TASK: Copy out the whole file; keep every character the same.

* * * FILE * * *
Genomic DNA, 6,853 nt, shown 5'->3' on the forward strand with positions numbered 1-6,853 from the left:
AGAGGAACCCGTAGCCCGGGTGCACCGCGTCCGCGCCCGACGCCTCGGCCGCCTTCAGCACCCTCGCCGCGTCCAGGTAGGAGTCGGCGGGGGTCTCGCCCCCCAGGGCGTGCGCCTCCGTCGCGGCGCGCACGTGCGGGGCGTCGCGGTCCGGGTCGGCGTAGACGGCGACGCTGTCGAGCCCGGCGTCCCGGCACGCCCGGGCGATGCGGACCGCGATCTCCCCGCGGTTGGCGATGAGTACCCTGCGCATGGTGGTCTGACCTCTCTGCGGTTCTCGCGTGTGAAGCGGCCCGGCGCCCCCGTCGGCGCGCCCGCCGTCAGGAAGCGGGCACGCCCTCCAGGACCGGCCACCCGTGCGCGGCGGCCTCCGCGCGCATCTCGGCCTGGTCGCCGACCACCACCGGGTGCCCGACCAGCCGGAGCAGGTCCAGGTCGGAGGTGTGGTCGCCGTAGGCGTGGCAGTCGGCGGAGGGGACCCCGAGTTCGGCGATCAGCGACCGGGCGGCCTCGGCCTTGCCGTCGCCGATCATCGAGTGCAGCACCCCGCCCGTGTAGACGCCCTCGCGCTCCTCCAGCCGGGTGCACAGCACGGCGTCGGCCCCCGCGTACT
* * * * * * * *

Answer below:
Genomic DNA, 6,853 nt, shown 5'->3' on the forward strand with positions numbered 1-6,853 from the left:
AGAGGAACCCGTAGCCCGGGTGCACCGCGTCCGCGCCCGACGCCTCGGCCGCCTTCAGCACCCTCGCCGCGTCCAGGTAGGAGTCGGCGGGGGTCTCGCCCCCCAGGGCGTGCGCCTCCGTCGCGGCGCGCACGTGCGGGGCGTCGCGGTCCGGGTCGGCGTAGACGGCGACGCTGTCGAGCCCGGCGTCCCGGCACGCCCGGGCGATGCGGACCGCGATCTCCCCGCGGTTGGCGATGAGTACCCTGCGCATGGTGGTCTGACCTCTCTGCGGTTCTCGCGTGTGAAGCGGCCCGGCGCCCCCGTCGGCGCGCCCGCCGTCAGGAAGCGGGCACGCCCTCCAGGACCGGCCACCCGTGCGCGGCGGCCTCCGCGCGCATCTCGGCCTGGTCGCCGACCACCACCGGGTGCCCGACCAGCCGGAGCAGGTCCAGGTCGGAGGTGTGGTCGCCGTAGGCGTGGCAGTCGGCGGAGGGGACCCCGAGTTCGGCGATCAGCGACCGGGCGGCCTCGGCCTTGCCGTCGCCGATCATCGAGTGCAGCACCCCGCCCGTGTAGACGCCCTCGCGCTCCTCCAGCCGGGTGCACAGCACGGCGTCGGCCCCCGCGTACT